It’s hard to scoff at lesser-known artists (a UoN alumnus, no less) who have toured with big names such as Paul Weller, but Gallery 47’s fourth full-length is more repetitive, forgettable and sometimes downright awkward than his previous effort, Clean – and unfortunately the record’s few saving graces aren’t enough to salvage Adversity Breeds from the sea of irrelevancy.

The record begins abruptly with the melodic ‘Sanity Is Not Statistical’, but Gallery 47 aka Jack Peachey’s almost-tenor and sometimes-squeaky vocals detract from the in-your-face guitars, and although the track is just shy of three minutes its repetitive structure means it feels much longer than this. Second track ‘Analytical & Open’ is better but also suffers from the same tediousness which marks too much of this record. This humdrum – Adversity Breeds’ biggest issue – appears so early that by track three, ‘Cold Fire’, it becomes apparent that the album isn’t going anywhere fast.

“Delightful and easy-listening”

Luckily, directly afterward comes ‘Emigrate’, a charming and simple number which strips the sound sound back to the basics which made Gallery 47’s debut, Fate Is the Law, as delightful and easy-listening as it was. Utilising just enough harmonica to enhance the melody, this is the second-best song on the record.

Track 5, ‘Your Time’, begins with a bizarre mix of sound effects which wouldn’t have been misplaced on Blur’s experimental 13 (really), and seems to promise an interesting new direction for the folk-singer – but, the song soon forgets its set-up and transforms into yet another skippable slow-burner.

“Injects some much-needed fun into the mix”

Fortunately from Adversity Breeds’ self-titled track (a less-immediate ‘Emigrate’) onward the record does improve, but after four average songs and only few which shows signs of promise, it’s arguable that this is too little, too late. ‘Copyright Final’ injects some much-needed fun into the mix, though this is quickly overshadowed by the dark and sinister piano chords and dystopian lyrics (‘Everybody’s got guns, how do you think you’re gonna stop the firing?’) of the brilliant and too-relevant ‘In Odessa’.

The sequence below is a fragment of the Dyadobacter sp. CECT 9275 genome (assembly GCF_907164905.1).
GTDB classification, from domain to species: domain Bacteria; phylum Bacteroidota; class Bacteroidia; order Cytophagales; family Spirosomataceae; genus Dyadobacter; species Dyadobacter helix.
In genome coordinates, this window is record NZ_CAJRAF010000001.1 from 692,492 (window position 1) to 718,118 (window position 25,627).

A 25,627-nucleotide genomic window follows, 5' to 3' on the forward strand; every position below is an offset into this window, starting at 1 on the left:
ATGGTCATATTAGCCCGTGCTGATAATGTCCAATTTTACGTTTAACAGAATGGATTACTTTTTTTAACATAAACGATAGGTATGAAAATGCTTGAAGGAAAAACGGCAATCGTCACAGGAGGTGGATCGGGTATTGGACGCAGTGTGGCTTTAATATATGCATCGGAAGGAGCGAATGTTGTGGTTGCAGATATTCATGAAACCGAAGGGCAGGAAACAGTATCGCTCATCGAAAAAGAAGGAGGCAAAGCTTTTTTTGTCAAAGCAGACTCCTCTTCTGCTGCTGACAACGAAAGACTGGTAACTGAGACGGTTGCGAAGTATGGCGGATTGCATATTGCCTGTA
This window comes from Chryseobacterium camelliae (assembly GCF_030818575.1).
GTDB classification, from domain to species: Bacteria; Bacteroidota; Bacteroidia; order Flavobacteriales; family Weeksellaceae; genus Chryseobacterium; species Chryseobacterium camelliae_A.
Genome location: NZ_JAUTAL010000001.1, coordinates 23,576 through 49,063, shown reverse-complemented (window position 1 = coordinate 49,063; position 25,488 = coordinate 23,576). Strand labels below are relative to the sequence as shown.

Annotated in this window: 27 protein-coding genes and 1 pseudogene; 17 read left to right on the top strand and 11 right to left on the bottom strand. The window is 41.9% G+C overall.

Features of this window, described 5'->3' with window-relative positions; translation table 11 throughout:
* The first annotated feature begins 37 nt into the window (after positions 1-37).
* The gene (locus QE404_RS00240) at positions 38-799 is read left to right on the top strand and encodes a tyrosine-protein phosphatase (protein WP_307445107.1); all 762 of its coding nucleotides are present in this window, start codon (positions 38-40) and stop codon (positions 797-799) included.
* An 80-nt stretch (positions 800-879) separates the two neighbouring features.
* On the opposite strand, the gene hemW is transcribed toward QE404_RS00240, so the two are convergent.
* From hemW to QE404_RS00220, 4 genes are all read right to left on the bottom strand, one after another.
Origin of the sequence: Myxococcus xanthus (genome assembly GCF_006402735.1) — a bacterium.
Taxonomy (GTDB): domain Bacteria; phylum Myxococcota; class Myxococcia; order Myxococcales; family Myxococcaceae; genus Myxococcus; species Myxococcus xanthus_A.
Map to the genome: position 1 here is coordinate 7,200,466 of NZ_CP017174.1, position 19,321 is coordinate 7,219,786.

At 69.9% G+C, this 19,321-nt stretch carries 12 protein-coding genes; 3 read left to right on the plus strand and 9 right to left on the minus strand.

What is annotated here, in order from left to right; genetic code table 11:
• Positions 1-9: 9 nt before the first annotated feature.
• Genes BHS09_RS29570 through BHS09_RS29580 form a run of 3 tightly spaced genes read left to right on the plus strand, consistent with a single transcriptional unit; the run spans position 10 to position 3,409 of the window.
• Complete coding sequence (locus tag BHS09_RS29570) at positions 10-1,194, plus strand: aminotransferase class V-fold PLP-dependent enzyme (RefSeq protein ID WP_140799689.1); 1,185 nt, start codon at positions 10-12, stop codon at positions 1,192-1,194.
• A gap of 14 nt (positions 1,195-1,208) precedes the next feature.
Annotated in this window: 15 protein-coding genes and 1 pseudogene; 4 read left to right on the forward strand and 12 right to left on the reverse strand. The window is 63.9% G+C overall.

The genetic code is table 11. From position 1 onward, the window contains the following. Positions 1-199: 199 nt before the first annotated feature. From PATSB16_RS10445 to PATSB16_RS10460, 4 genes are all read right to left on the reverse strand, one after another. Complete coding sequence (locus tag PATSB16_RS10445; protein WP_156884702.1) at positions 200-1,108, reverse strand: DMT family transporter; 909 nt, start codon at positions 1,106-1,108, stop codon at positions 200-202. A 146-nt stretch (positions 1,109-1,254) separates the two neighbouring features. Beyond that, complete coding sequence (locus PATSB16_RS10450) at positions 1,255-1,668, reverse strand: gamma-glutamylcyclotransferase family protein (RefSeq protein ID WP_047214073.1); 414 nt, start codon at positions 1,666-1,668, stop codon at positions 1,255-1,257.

‘Mr Baudelaire’ and ‘Leaving Work’ return Adversity Breeds back to the singer-songwriter acoustic guitars of the first few tracks, but both do a better job than most of the songs in the same vein that come before. However, by the end of this latter song the listener is reminded of the repetitive riffs which mark much of the record’s first half, and by the time the forgettable closer ‘Candy Smile’ comes along it feels like it should have already been over.

“Forms good background music”

A horrendous opening aside, much of Adversity Breeds is not bad, simply forgettable, and besides ‘Emigrate’ and ‘In Odessa’ (the latter of which is well worth a listen), forms good background music. The issue is that there is too little of interest here to attract anyone but the most ardent lovers of acoustic folk, and even the fans of this genre should check out Gallery 47’s previous material before pursuing this new studio release.

Matteo Everett

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Image Courtesy of Vents Magazine.

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